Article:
Sunday

Services

Service

of Matins

Weddings

Baptisms

(Christenings)

Choral

Evensong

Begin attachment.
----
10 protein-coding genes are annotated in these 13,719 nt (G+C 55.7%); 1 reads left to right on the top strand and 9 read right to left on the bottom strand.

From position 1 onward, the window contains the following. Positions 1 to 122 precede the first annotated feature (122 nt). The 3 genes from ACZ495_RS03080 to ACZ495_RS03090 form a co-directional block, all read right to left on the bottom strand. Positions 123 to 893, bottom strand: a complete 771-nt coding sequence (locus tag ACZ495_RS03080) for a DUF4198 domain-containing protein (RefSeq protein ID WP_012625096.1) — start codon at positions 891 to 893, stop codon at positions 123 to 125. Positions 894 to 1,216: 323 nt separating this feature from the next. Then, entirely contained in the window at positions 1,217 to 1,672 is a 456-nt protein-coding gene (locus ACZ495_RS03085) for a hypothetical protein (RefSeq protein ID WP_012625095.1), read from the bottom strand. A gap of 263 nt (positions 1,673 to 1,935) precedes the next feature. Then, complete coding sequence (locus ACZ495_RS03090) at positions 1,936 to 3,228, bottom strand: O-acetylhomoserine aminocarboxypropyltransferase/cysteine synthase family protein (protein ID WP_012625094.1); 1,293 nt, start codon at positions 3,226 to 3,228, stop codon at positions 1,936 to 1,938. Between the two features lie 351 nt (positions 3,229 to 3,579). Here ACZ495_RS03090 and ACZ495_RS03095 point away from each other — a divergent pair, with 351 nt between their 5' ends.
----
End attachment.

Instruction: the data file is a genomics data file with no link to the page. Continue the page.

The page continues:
Matins

| ©2018 St. Blasius Old Parish Church, Shanklin

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The Celebration of Matins